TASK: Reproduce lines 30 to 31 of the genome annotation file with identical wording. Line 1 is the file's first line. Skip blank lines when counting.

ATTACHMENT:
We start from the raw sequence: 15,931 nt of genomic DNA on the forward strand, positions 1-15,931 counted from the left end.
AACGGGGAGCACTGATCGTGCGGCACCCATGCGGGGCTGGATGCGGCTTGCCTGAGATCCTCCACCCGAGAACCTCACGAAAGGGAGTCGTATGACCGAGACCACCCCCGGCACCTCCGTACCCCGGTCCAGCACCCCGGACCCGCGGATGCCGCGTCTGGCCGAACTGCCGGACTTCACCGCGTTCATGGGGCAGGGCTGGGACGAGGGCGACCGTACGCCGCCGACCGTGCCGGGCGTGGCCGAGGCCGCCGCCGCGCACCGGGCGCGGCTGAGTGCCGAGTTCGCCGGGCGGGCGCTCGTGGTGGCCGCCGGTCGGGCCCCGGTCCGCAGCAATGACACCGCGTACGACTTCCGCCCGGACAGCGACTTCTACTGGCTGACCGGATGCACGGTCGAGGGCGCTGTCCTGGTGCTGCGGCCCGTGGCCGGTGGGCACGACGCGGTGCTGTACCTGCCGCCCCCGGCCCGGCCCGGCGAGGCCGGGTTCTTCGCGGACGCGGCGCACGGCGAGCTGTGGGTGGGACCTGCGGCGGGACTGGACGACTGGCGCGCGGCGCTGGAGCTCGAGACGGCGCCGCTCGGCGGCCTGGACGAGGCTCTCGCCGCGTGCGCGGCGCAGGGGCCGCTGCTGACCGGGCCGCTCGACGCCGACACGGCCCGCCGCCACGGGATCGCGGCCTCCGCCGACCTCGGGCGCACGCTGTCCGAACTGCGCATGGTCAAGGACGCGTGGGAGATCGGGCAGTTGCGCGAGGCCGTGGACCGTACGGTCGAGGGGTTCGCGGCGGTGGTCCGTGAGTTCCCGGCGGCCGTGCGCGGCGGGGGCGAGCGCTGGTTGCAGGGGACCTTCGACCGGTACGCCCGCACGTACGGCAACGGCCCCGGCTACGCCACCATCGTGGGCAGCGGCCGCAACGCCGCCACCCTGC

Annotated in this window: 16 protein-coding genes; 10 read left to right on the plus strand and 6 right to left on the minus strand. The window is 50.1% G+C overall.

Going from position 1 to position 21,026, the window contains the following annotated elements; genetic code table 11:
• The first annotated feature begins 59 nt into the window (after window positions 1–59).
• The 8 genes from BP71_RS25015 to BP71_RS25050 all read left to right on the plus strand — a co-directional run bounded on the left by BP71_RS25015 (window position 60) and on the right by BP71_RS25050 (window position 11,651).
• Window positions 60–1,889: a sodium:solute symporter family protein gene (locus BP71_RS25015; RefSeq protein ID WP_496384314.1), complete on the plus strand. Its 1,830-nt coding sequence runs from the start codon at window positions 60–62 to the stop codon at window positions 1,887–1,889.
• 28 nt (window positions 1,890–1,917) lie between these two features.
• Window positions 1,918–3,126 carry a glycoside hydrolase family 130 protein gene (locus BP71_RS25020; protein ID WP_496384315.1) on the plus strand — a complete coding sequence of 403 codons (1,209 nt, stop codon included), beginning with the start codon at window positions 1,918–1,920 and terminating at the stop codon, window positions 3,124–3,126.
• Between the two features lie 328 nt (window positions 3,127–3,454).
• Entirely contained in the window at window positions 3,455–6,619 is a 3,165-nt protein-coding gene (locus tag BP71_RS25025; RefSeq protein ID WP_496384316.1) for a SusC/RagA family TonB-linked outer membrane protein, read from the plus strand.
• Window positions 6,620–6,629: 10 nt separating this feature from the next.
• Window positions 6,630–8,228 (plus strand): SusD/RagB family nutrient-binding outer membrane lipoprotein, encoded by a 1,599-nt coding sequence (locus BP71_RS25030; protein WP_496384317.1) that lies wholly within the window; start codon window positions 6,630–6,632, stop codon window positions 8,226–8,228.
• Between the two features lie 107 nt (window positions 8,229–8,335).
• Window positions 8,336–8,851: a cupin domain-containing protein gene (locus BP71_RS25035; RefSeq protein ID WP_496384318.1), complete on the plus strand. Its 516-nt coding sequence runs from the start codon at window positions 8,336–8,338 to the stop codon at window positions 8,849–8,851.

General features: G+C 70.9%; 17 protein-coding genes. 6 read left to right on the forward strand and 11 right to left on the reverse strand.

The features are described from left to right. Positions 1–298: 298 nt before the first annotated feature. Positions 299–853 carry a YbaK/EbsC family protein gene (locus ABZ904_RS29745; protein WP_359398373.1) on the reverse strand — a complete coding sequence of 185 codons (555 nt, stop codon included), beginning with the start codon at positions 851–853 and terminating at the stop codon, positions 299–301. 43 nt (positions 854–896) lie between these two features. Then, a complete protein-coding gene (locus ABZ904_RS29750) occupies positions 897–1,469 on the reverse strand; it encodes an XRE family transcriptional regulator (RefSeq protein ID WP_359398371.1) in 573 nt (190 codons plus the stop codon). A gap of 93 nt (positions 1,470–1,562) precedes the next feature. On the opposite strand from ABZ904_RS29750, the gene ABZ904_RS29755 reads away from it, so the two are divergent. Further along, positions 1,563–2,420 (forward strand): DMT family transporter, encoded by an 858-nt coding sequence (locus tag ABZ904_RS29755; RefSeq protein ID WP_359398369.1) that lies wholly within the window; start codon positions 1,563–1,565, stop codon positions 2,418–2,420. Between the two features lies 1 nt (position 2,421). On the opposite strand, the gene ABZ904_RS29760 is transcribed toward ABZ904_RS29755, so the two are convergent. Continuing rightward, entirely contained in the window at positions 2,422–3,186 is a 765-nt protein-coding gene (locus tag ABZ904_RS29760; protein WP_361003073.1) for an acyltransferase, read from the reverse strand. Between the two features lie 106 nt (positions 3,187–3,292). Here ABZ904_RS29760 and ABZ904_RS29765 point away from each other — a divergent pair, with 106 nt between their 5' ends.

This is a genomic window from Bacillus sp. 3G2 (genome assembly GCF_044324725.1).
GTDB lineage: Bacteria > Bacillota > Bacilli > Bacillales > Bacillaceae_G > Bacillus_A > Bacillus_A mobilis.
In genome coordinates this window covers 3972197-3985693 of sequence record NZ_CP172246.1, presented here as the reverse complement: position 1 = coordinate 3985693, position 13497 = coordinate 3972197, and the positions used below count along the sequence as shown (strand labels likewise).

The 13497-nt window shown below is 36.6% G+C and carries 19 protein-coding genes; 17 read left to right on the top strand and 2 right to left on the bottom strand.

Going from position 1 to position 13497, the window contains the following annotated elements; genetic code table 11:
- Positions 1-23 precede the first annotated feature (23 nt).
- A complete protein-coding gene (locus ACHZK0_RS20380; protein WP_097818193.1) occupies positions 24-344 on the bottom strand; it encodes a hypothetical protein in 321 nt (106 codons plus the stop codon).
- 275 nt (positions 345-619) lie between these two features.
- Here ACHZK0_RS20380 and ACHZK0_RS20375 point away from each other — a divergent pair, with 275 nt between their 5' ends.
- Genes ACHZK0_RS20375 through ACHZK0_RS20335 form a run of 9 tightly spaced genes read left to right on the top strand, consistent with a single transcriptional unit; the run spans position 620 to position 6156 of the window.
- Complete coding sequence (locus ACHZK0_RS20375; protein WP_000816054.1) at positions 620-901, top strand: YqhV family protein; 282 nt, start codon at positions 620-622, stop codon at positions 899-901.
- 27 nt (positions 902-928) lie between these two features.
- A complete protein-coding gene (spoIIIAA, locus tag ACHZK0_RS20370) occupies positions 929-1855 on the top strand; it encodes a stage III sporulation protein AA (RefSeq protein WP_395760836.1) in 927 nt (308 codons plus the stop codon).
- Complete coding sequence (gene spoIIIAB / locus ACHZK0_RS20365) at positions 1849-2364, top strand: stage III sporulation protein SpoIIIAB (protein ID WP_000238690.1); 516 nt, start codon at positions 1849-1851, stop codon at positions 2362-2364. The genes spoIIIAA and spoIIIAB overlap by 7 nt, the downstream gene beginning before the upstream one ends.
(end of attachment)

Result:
- A complete protein-coding gene (spoIIIAA, locus tag ACHZK0_RS20370) occupies positions 929-1855 on the top strand; it encodes a stage III sporulation protein AA (RefSeq protein WP_395760836.1) in 927 nt (308 codons plus the stop codon).
- Complete coding sequence (gene spoIIIAB / locus ACHZK0_RS20365) at positions 1849-2364, top strand: stage III sporulation protein SpoIIIAB (protein ID WP_000238690.1); 516 nt, start codon at positions 1849-1851, stop codon at positions 2362-2364. The genes spoIIIAA and spoIIIAB overlap by 7 nt, the downstream gene beginning before the upstream one ends.